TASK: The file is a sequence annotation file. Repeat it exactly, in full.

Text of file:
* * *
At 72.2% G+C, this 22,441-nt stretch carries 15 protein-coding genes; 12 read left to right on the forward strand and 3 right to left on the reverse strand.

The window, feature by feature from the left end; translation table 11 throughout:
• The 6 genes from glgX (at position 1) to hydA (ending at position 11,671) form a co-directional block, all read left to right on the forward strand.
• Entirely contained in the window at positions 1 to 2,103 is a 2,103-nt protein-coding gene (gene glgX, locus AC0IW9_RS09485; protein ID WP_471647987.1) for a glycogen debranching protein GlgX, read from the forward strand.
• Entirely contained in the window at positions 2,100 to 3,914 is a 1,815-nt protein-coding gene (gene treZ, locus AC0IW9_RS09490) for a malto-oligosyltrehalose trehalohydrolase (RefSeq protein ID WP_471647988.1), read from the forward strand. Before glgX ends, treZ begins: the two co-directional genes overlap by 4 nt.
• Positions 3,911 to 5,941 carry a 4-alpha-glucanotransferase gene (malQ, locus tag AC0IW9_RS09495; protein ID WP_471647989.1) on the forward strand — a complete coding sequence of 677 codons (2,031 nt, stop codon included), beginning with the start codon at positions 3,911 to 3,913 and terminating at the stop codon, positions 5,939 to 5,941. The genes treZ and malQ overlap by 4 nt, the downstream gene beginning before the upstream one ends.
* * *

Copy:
At 72.2% G+C, this 22,441-nt stretch carries 15 protein-coding genes; 12 read left to right on the forward strand and 3 right to left on the reverse strand.

The window, feature by feature from the left end; translation table 11 throughout:
• The 6 genes from glgX (at position 1) to hydA (ending at position 11,671) form a co-directional block, all read left to right on the forward strand.
• Entirely contained in the window at positions 1 to 2,103 is a 2,103-nt protein-coding gene (gene glgX, locus AC0IW9_RS09485; protein ID WP_471647987.1) for a glycogen debranching protein GlgX, read from the forward strand.
• Entirely contained in the window at positions 2,100 to 3,914 is a 1,815-nt protein-coding gene (gene treZ, locus AC0IW9_RS09490) for a malto-oligosyltrehalose trehalohydrolase (RefSeq protein ID WP_471647988.1), read from the forward strand. Before glgX ends, treZ begins: the two co-directional genes overlap by 4 nt.
• Positions 3,911 to 5,941 carry a 4-alpha-glucanotransferase gene (malQ, locus tag AC0IW9_RS09495; protein ID WP_471647989.1) on the forward strand — a complete coding sequence of 677 codons (2,031 nt, stop codon included), beginning with the start codon at positions 3,911 to 3,913 and terminating at the stop codon, positions 5,939 to 5,941. The genes treZ and malQ overlap by 4 nt, the downstream gene beginning before the upstream one ends.